Sunday, March 30, 2014

Why Nazis make better super villains than communists.

A while back I did a list of my 10 favorite Nazi super villains, so I was thinking recently that maybe I should do a list of the best communist villains. And as I was thinking about it, it dawned on me, there really aren't all that many. Even some of the ones I thought of barely qualified. For example, being a child of the 90's, Omega Red came to mind. But Omega Red never struck me as a communist true believer, he was just a super soldier made by the Soviet government. He could have had ties to any other government that was an enemy of America for all it really mattered. Hell, one of the closest things to a villain who was a true communist believer was that neighbor from that one episode of American Dad.

But why are there so few communist super villains? Well, I think it's because on one level, communism is sort of opposed to the mere idea of being "super". I don't want to get too bogged down in all the various forms this basic philosophy as taken, the differences between communism and socialism for example, but what is communism really but an attempt to make us all equal? Not merely equal in the sense of we all have equal rights, but in the sense of us actually being equal. I remember in Red Son, that alternate universe story Mark Millar wrote where Superman's rocket landed in Soviet Russia and he became the communist Superman, even some of the leaders of the Soviet government in that story admitted that Superman's obvious superiority poked at the very communist ideal he fought for. Communism by it's nature just sort of promotes mediocrity. But the Nazi's were all about building a better world and indeed a "better" humanity. The Nazis wanted to be superior, communists want to be equal. Seems pretty obvious which one makes the more impressive villain.

As I was trying to find some villains to make a list out of, there was really only one that was truly threatening, truly imposing, and yet still the absolute embodiment of the communist ideal, the Borg from Star Trek.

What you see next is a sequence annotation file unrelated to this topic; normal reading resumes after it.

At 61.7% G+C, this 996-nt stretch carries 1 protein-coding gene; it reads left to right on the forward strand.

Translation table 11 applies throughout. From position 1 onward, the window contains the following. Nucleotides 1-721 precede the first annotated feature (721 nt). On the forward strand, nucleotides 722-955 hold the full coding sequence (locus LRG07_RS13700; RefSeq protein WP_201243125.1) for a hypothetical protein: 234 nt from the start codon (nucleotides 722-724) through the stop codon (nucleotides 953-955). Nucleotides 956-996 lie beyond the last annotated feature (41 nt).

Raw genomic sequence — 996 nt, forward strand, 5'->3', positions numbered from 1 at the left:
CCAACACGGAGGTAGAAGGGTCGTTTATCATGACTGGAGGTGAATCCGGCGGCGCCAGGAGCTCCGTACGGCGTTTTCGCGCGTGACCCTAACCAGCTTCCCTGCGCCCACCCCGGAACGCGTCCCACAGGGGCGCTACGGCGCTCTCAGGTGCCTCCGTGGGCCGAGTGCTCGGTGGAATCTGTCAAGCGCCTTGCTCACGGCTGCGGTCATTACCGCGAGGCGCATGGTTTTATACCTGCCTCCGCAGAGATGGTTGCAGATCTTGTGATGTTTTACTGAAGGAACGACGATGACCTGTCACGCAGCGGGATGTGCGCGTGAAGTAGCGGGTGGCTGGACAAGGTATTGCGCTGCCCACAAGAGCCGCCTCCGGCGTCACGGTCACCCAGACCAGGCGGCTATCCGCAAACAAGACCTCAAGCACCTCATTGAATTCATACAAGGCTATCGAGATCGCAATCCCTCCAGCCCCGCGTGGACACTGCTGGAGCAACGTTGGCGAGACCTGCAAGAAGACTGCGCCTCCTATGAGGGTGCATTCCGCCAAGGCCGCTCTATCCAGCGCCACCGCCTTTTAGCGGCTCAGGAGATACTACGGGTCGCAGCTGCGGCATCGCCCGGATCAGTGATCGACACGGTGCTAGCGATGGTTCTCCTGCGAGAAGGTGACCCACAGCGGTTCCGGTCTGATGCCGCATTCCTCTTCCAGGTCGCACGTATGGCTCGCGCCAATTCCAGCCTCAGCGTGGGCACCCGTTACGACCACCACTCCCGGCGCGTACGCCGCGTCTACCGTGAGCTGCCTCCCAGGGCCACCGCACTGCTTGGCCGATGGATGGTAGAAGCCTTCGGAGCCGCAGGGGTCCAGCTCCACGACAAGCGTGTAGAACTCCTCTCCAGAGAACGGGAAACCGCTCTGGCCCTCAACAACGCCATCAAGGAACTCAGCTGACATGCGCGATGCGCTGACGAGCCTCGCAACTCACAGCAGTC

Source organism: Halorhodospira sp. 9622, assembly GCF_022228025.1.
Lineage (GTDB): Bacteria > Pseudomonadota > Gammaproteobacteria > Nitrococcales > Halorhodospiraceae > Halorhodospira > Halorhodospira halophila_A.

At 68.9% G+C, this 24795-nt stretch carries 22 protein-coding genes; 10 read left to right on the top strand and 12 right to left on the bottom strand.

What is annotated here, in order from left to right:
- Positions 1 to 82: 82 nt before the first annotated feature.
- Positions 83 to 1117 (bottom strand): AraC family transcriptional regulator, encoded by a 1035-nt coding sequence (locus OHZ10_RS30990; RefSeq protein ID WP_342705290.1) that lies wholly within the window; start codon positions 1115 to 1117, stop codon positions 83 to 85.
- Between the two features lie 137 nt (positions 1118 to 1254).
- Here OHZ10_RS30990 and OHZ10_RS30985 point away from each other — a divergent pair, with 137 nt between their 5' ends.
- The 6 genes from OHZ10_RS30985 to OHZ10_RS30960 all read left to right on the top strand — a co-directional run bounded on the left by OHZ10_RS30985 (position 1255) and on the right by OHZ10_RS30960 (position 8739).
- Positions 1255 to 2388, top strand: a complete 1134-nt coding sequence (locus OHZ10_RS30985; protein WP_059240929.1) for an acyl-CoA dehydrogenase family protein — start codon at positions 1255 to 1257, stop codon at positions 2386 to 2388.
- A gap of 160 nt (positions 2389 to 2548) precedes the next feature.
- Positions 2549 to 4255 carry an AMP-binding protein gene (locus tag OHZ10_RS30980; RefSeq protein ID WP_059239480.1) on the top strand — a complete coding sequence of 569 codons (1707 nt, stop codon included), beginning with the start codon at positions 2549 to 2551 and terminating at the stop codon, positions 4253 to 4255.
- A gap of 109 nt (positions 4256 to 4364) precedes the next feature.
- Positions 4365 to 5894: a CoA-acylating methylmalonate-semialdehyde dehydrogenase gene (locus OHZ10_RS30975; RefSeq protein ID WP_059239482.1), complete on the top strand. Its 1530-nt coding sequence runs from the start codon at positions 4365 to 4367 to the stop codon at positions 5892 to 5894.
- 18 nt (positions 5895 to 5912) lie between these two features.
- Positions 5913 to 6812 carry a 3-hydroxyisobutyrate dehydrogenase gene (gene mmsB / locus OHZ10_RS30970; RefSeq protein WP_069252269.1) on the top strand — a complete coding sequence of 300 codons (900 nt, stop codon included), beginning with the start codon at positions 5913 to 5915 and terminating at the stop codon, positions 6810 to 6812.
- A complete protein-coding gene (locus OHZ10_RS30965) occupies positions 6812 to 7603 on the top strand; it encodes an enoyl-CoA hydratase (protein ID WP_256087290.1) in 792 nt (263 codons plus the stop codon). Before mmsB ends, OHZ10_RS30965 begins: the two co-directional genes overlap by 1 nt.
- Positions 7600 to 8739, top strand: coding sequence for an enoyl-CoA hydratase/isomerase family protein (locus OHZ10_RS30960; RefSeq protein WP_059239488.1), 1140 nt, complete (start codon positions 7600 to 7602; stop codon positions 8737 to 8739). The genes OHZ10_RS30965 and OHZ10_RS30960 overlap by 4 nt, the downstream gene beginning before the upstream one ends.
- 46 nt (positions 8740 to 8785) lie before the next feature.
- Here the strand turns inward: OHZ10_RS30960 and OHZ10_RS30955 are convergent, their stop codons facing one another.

4 comments:

  1. Killing peasants isn't heroic even if those peasants are intent on robbing and enslaving you

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    1. I'm not sure what you're referring to there.

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  2. I'm not a Nazi apologist, but I think half of the vilization for nazis (and fascist/fascism in general) has to do with the fact we fought a major conflict against them, and were the victor. Plus, much of the modern narrative for liberal democratic hegemony is built on the dead corpse of fascism.

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  3. The Nazis very deliberately wrapped themselves with an image of being elite; a 'master race'. Their uniforms, symbols, icons, ranks, rituals, etc. all were meant to evoke an aura of superiority, of menace, and of military prowess.

    Communists typically do the reverse; the wrap themselves in an image of being common, of being plain, of being downtrodden. Their symbols purposefully evoke the field and the factory, etc.

    Where the Nazis claimed to be supermen Communists claim to be peasants. The Nazis excused their crimes by claiming they deserved to rule, the Communists by claiming to fight oppression.

    That is the context for my original comment.

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